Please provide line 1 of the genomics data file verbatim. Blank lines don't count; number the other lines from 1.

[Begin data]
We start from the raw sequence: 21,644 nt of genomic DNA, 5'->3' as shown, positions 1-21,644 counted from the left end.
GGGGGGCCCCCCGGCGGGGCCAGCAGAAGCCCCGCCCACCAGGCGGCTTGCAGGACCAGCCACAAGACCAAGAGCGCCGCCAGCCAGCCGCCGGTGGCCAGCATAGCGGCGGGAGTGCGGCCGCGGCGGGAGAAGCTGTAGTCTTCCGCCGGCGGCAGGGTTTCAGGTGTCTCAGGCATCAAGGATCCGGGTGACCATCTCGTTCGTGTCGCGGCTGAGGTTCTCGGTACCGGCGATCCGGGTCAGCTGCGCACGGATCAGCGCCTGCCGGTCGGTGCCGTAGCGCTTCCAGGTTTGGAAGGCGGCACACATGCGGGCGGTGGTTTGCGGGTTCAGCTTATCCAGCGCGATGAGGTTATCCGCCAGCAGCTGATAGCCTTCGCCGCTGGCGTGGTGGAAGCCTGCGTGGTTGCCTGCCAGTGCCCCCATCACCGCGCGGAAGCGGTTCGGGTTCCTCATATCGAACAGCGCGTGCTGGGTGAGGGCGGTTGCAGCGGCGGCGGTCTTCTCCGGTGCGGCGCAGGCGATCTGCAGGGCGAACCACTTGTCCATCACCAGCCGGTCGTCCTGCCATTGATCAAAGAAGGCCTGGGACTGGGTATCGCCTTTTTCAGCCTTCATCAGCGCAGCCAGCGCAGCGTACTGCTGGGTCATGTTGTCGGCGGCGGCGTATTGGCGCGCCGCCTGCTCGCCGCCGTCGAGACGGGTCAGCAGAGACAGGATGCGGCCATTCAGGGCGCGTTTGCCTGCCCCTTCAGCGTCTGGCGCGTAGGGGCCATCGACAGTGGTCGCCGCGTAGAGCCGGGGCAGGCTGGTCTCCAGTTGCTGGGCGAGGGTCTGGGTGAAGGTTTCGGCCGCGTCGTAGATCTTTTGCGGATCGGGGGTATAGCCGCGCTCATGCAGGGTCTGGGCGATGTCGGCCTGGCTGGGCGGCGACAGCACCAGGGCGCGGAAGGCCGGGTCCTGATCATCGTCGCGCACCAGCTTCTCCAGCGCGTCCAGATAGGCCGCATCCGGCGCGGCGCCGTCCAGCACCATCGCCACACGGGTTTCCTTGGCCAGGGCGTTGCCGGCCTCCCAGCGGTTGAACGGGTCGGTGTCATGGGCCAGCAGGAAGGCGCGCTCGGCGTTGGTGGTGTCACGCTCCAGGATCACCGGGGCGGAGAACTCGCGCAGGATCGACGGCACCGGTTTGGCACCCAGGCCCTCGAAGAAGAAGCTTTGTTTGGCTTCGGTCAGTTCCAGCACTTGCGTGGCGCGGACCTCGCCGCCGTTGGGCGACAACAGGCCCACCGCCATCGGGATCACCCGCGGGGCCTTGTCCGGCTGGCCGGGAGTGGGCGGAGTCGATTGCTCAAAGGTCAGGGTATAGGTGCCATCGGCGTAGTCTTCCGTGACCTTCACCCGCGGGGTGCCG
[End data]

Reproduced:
We start from the raw sequence: 21,644 nt of genomic DNA, 5'->3' as shown, positions 1-21,644 counted from the left end.